40,000 in Karachi Protest Cartoons of Muhammad

Demonstrators throng Karachi street, burn effigies of Danish leader.
Demonstrators throng Karachi street, burn effigies of Danish leader. (By Shakil Adil -- Associated Press)
Associated Press
Friday, February 17, 2006

KARACHI, Pakistan, Feb.16 -- Tens of thousands of people marched through this southern Pakistani city Thursday, shouting "God is great!" and burning effigies of the Danish prime minister in the country's fourth day of protests over newspaper cartoons of the prophet Muhammad, police said.

About 5,000 police officers and paramilitary troops, wearing helmets and wielding guns and shields, were deployed along the two-mile route of the rally to prevent the violence that has attended other protests throughout the country this week, said Mushtaq Shah, chief of police operations in Karachi.

About 40,000 people took part in the demonstration, which ended peacefully, said Shahnawaz Khan, a senior Karachi police officer.

Protesters burned Danish flags and chanted: "God's curse be on those who insulted the prophet." The government ordered educational institutions to close for the day, and many shops in the city -- a hotbed of Islamic militancy -- were shut. Most public buses stayed off the roads.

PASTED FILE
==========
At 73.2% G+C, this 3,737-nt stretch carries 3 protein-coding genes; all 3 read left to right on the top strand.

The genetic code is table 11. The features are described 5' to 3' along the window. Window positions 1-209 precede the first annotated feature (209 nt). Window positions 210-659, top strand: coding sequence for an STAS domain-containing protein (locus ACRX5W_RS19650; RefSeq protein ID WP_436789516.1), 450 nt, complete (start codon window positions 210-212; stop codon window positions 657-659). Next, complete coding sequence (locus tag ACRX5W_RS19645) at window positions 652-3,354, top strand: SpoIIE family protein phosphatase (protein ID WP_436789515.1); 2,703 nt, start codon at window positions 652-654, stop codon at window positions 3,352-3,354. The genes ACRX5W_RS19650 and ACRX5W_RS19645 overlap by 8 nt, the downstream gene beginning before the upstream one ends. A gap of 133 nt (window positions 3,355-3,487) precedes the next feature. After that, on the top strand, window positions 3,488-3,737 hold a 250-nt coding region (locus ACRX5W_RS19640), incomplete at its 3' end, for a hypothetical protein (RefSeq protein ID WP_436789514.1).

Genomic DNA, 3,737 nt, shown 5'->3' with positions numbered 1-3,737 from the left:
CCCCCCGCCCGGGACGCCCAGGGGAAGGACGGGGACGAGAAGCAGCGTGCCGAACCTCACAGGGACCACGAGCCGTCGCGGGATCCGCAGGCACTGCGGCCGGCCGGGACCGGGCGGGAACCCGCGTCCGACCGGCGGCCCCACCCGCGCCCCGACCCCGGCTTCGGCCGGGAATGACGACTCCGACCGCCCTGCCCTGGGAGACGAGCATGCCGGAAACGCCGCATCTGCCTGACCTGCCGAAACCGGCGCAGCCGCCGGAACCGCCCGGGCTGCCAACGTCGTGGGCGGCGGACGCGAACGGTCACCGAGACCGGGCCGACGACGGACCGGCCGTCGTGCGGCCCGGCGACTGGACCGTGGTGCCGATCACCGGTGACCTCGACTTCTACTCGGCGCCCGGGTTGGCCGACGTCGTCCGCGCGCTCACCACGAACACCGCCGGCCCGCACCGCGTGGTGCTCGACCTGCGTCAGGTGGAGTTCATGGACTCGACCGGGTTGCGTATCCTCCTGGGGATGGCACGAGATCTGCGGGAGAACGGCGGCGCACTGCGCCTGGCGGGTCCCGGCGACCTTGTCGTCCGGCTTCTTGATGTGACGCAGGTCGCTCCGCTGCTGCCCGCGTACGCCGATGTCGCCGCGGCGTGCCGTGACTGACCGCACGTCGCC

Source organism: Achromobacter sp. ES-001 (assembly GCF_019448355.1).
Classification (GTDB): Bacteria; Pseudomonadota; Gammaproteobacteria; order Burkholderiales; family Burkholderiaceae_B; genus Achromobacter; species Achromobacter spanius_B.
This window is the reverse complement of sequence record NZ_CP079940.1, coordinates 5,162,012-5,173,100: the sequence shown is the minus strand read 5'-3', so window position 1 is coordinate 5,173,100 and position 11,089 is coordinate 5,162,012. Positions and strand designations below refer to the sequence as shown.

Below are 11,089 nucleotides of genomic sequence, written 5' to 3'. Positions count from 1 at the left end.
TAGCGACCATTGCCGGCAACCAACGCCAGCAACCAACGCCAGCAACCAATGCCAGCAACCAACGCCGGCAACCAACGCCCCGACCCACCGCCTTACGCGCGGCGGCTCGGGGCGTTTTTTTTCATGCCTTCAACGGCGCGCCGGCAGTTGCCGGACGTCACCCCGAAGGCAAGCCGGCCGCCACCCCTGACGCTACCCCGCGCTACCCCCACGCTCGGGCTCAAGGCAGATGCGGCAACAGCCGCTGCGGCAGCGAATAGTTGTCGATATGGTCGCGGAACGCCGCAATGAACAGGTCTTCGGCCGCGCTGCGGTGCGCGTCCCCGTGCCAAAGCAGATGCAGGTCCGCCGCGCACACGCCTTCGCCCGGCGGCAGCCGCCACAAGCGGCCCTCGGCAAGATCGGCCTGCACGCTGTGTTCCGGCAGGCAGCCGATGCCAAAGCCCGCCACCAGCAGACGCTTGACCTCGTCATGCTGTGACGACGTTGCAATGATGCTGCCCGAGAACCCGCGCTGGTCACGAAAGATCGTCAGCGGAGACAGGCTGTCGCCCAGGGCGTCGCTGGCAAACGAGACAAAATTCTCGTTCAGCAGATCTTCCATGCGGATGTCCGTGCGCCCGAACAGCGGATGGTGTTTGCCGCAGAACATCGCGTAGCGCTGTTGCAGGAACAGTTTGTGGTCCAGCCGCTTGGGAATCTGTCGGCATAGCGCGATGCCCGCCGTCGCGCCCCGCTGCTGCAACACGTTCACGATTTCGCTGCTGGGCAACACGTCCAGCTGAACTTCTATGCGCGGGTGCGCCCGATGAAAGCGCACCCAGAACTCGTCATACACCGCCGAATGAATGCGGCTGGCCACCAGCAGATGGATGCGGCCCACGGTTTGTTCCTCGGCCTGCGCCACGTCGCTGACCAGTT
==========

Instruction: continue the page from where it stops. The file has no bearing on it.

Turabul Haq, the head of Jamat Ahl-e-Sunnat, the Sunni Muslim group that organized the rally, vowed that "the movement to protect the prophet's sanctity will continue until the pens of the blasphemous people are broken and their tongues get quiet."

Pakistan's president, Gen. Pervez Musharraf, and visiting Afghan President Hamid Karzai on Wednesday appealed for European and other Western nations to condemn the cartoons, first published in a Danish paper on Sept. 30.

On Wednesday, a protest by more than 70,000 Pakistanis in the northwestern city of Peshawar dissolved into deadly riots by stone-throwing and gun-wielding youths, who targeted foreign businesses.

Five people have been killed in protests in Pakistan this week.

Ameer Azeem, a spokesman for the United Action Forum, an opposition coalition of religious parties that have organized most of the protests, said television footage of violent attacks by protesters on embassies in other countries had prompted Pakistanis to do the same.

He appealed for people to avoid violence in demonstrations the coalition has planned for later this month, but he didn't expect people to follow his advice.

Also Thursday, more than 1,000 traders held a rally in the eastern city of Multan, closing most shops, said Sharif Zafar, a local police officer.

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